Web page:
The prediction made with the alternative hypothesis, Modified Newtonian Dynamics, predicted in advance of confirming observations behavior previously attributed to the presence of dark matter, they said.
In a study submitted to the Astrophysical Journal, Stacy McGaugh, professor of astronomy at Case Western Reserve University in Cleveland, and Mordehai Milgrom, the father of MOND and professor of physics at Weizmann Institute in Israel, report testing MOND on galaxies that are satellites of Andromeda.
With conventional gravity, the behaviors of their stars infer those galaxies contain huge amounts of dark matter, but with MOND the behaviors can be predicted without the implied effect of dark energy, the researchers said.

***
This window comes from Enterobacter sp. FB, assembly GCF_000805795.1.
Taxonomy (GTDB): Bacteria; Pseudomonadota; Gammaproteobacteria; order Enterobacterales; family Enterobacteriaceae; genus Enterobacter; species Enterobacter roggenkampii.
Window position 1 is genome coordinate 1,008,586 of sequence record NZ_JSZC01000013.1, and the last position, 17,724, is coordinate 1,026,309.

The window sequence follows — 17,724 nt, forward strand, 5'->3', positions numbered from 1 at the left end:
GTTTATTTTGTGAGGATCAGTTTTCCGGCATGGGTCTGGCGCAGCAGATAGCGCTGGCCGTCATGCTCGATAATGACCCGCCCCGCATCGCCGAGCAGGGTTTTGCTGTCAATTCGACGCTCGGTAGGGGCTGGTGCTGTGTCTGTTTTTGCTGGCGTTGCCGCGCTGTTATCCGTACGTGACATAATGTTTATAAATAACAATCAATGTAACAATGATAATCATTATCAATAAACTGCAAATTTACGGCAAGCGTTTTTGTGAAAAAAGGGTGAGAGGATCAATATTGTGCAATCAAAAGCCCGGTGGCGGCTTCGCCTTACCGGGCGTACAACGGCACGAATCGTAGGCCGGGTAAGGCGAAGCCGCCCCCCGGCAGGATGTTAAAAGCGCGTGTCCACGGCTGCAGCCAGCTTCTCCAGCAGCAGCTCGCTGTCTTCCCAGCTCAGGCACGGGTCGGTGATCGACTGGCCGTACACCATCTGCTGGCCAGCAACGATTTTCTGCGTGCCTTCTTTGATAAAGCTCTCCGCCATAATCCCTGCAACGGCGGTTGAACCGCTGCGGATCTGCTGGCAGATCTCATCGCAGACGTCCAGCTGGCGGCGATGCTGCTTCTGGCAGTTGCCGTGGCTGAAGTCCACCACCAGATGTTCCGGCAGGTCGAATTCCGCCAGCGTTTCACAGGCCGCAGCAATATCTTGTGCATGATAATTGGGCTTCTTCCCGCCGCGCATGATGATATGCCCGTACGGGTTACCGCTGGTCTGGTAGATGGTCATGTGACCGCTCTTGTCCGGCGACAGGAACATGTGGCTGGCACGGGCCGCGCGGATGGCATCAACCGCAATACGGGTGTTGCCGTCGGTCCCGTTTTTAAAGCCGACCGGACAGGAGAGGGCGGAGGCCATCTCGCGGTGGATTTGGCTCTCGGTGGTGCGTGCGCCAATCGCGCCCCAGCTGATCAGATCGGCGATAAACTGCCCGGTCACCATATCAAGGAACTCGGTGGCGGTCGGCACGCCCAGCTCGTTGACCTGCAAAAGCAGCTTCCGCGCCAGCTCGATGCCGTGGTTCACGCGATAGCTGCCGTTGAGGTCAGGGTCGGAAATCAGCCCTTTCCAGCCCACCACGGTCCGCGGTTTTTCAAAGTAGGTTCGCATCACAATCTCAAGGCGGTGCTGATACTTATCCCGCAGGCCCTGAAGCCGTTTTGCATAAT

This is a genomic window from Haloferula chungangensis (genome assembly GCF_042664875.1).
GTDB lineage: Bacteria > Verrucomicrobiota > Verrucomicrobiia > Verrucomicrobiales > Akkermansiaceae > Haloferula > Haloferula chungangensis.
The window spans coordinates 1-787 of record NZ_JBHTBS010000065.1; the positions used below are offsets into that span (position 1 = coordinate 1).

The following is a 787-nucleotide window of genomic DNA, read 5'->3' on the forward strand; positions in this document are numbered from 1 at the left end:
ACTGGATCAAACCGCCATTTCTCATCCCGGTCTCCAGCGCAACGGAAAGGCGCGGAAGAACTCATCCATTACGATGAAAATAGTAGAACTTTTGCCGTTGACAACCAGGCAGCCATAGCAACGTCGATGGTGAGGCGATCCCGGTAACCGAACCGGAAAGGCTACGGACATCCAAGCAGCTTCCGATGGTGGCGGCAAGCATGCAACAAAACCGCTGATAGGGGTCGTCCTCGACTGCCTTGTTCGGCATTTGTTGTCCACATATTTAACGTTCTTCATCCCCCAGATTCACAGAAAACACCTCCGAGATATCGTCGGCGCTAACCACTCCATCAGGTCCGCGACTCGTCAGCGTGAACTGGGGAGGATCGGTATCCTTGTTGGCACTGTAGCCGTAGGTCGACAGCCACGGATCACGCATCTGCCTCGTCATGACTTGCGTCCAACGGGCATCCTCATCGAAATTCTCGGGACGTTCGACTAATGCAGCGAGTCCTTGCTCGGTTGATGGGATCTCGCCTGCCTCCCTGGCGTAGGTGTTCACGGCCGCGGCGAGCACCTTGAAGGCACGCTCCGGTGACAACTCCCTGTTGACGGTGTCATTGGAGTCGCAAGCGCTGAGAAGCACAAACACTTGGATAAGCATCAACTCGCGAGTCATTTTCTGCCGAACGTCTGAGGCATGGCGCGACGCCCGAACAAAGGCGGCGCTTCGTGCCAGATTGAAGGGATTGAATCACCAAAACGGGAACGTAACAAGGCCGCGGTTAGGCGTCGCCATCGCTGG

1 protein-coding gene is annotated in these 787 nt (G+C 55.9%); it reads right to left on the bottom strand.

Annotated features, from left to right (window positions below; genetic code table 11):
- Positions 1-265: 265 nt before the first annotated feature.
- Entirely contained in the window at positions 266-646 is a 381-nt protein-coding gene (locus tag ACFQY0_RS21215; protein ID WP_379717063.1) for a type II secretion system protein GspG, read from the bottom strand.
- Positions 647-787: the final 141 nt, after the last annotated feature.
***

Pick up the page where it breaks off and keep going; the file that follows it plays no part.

"Most scientists are more comfortable with the dark matter interpretation," McGaugh said. "But we need to understand why MOND succeeds with these predictions. We don't even know how to make this prediction with dark matter.
"At stake now is whether the universe is predominantly made of an invisible substance that persistently eludes detection in the laboratory, or whether we are obliged to modify one of our most fundamental theories, the law of gravity," McGaugh said.
The MOND hypothesis says Newton's force law must be tweaked at low acceleration -- 11 orders of magnitude lower than what we feel on the surface of Earth. Acceleration above that threshold is linearly proportional to the force of gravity -- as Newton's law says -- but below the threshold it is not, McGaugh and Milgrom say.
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